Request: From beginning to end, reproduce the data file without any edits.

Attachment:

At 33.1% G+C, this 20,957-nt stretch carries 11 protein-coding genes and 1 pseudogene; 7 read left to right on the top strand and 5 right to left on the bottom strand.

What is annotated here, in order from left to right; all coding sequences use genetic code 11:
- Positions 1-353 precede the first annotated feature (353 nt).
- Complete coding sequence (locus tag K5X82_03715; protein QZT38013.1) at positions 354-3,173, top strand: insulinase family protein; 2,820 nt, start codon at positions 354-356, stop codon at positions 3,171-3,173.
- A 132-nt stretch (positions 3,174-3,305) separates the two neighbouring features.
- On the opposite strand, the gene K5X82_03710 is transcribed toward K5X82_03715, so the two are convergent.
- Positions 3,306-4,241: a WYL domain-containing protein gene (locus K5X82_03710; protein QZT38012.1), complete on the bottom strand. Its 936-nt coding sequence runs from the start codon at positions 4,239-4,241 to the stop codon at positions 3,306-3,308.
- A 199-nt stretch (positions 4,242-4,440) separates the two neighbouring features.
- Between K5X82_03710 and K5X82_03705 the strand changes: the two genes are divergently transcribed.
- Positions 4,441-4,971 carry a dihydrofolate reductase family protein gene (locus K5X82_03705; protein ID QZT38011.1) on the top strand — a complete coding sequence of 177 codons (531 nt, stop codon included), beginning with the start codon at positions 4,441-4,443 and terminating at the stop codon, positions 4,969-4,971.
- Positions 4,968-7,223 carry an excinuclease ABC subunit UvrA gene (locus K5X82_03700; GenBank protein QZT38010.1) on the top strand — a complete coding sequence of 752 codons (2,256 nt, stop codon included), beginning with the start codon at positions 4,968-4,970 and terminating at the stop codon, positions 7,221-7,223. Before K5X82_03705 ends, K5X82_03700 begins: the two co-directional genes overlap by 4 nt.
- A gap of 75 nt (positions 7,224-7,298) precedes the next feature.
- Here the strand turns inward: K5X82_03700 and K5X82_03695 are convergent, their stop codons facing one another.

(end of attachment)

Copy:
At 33.1% G+C, this 20,957-nt stretch carries 11 protein-coding genes and 1 pseudogene; 7 read left to right on the top strand and 5 right to left on the bottom strand.

What is annotated here, in order from left to right; all coding sequences use genetic code 11:
- Positions 1-353 precede the first annotated feature (353 nt).
- Complete coding sequence (locus tag K5X82_03715; protein QZT38013.1) at positions 354-3,173, top strand: insulinase family protein; 2,820 nt, start codon at positions 354-356, stop codon at positions 3,171-3,173.
- A 132-nt stretch (positions 3,174-3,305) separates the two neighbouring features.
- On the opposite strand, the gene K5X82_03710 is transcribed toward K5X82_03715, so the two are convergent.
- Positions 3,306-4,241: a WYL domain-containing protein gene (locus K5X82_03710; protein QZT38012.1), complete on the bottom strand. Its 936-nt coding sequence runs from the start codon at positions 4,239-4,241 to the stop codon at positions 3,306-3,308.
- A 199-nt stretch (positions 4,242-4,440) separates the two neighbouring features.
- Between K5X82_03710 and K5X82_03705 the strand changes: the two genes are divergently transcribed.
- Positions 4,441-4,971 carry a dihydrofolate reductase family protein gene (locus K5X82_03705; protein ID QZT38011.1) on the top strand — a complete coding sequence of 177 codons (531 nt, stop codon included), beginning with the start codon at positions 4,441-4,443 and terminating at the stop codon, positions 4,969-4,971.
- Positions 4,968-7,223 carry an excinuclease ABC subunit UvrA gene (locus K5X82_03700; GenBank protein QZT38010.1) on the top strand — a complete coding sequence of 752 codons (2,256 nt, stop codon included), beginning with the start codon at positions 4,968-4,970 and terminating at the stop codon, positions 7,221-7,223. Before K5X82_03705 ends, K5X82_03700 begins: the two co-directional genes overlap by 4 nt.
- A gap of 75 nt (positions 7,224-7,298) precedes the next feature.
- Here the strand turns inward: K5X82_03700 and K5X82_03695 are convergent, their stop codons facing one another.